No Simple Victory: World War II in Europe, 1939-1945 [NOOK Book]

Overview

One of the world's leading historians re- examines World War II and its outcome

A clear-eyed reappraisal of World War II that offers new insight by reevaluating well-established facts and pointing out lesser-known ones, No Simple Victory asks readers to reconsider what they know about the war, and how that knowledge might be biased or incorrect. Norman Davies poses simple questions that have unexpected answers: Can you name the five biggest ...
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No Simple Victory: World War II in Europe, 1939-1945

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Overview

One of the world's leading historians re- examines World War II and its outcome

A clear-eyed reappraisal of World War II that offers new insight by reevaluating well-established facts and pointing out lesser-known ones, No Simple Victory asks readers to reconsider what they know about the war, and how that knowledge might be biased or incorrect. Norman Davies poses simple questions that have unexpected answers: Can you name the five biggest battles of the war? What were the main political ideologies that were contending for supremacy? The answers to these questions will surprise even those who feel that they are experts on the subject.

Davies has established himself as a preeminent scholar of World War II . No Simple Victory is an invaluable contribution to twentieth-century history and an illuminating portrait of a conflict that continues to provoke debate.


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Editorial Reviews

Publishers Weekly

Davies's latest book about the Second World War is an extended argument that most Americans and Europeans-even well-educated ones-have failed to grasp even the most basic facts about the single largest event of the 20th century. His polemic is laid out slowly and carefully, beginning with the mistakes (the American WWII memorial lists the years of the war as 1941-1945) and proceeding from there. Such a book requires a reader who can hold listeners' attention for long stretches of facts and figures, and Vance is just the man. He sounds like a narrator for a History Channel documentary, and considering the topic, this is perfect for Davies's book. Vance makes Davies's work not another rehashing of familiar material, but a riveting, sustained performance. Simultaneous release with the Viking hardcover (Reviews, June 25). (Nov.)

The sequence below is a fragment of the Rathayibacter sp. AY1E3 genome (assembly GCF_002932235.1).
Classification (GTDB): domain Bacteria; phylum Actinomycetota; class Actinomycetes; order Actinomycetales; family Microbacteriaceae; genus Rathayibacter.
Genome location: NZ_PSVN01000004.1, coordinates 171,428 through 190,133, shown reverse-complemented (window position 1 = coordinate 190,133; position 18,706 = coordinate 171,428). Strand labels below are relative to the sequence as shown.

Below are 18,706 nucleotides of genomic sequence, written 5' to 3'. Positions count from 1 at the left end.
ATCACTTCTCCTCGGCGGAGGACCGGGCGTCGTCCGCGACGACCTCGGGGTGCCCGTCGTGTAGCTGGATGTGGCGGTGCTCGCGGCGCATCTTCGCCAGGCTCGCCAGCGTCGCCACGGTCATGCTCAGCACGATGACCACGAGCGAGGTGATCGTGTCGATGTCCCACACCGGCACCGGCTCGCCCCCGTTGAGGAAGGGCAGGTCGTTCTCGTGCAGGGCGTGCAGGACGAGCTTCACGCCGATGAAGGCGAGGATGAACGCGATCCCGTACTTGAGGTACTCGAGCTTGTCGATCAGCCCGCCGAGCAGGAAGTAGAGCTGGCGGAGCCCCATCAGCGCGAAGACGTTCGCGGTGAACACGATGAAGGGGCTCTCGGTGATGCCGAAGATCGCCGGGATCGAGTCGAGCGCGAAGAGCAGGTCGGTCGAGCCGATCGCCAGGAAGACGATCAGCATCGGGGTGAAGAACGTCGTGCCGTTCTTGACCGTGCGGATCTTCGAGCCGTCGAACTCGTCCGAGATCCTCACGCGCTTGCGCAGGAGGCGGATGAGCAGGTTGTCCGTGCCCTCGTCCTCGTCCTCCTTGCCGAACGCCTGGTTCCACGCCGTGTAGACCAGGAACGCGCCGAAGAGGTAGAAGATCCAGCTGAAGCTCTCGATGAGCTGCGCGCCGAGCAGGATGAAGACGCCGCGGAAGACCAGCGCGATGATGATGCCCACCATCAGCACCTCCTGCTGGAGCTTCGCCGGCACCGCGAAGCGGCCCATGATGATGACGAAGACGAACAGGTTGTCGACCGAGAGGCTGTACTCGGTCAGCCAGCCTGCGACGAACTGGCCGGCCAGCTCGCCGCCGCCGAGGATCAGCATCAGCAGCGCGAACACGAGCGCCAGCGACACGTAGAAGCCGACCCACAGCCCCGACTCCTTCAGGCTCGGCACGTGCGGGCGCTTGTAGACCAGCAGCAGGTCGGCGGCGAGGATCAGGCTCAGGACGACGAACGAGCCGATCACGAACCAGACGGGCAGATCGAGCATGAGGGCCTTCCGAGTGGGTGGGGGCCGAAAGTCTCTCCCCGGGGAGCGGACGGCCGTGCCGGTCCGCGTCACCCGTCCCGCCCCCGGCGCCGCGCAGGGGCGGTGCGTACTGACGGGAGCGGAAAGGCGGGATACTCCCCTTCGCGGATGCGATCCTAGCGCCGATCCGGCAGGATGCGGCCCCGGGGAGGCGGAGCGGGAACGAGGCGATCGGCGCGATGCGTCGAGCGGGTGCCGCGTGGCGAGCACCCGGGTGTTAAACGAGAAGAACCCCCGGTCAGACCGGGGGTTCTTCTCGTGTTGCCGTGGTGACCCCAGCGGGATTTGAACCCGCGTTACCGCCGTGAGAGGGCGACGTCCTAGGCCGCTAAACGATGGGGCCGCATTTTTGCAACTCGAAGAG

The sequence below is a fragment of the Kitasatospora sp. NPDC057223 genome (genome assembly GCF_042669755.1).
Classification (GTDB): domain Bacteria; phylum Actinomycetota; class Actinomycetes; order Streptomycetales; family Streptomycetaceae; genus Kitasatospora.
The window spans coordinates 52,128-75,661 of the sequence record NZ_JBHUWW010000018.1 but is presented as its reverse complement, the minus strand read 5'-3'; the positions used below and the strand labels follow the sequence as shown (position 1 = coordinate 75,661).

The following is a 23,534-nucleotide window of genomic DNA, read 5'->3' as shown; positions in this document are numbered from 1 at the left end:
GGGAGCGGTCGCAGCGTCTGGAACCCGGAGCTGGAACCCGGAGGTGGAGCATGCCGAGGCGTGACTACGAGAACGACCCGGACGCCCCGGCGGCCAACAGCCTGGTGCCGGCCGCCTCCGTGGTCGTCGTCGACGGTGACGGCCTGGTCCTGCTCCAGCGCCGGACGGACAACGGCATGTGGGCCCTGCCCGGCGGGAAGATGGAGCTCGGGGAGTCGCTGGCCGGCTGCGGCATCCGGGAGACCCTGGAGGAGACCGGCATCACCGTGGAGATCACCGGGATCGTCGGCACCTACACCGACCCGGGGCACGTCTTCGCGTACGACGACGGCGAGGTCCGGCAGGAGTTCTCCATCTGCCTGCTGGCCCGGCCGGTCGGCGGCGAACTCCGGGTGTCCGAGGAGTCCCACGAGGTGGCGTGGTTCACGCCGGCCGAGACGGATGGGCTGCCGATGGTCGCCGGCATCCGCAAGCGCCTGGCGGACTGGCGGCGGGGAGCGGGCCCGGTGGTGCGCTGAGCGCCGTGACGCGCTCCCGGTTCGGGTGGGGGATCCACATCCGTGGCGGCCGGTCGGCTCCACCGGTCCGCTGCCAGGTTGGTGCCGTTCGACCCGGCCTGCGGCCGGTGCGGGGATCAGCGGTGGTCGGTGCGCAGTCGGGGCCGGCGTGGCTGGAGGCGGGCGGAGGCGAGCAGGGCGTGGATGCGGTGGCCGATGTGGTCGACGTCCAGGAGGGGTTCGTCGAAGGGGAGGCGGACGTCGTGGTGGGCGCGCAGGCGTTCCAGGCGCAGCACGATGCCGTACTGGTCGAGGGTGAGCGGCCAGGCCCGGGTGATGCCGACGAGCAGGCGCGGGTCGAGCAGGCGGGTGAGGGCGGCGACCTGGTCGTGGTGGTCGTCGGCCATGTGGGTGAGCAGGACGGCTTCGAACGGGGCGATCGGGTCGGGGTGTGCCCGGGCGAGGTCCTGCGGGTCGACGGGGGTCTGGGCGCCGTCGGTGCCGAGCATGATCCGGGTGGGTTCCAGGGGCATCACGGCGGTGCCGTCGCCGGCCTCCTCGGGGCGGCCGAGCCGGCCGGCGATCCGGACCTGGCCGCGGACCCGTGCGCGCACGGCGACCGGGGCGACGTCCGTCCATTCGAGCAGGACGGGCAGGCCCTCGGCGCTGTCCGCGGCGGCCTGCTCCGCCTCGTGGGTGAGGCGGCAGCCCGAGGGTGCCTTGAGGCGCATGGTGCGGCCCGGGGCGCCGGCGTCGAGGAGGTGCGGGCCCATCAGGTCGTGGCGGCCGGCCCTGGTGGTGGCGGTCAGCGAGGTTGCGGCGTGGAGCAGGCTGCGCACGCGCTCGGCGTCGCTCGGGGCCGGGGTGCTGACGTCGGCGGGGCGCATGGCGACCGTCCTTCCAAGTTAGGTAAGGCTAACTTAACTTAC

Copyright 2007 Reed Business Information
The Atlantic
Infused with irony and paradox, qualities essential to understanding history . . . [No Simple Victory] rearranges and juxtaposes facts and events in often unexpectedly illuminating ways.
Library Journal

Davies (Supernumerary Fellow, Wolfson Coll., Oxford; Rising '44: The Battle of Warsaw) reappraises the war and demolishes many of the myths accreted around it. A lively and contrary historiography, skillfully written and far from humorless, this should be in any subject collection. Where were the seven battles fought that had the most casualties? Americans might know one or two. Hint: all were on the Eastern Front.


—Edwin B. Burgess
Kirkus Reviews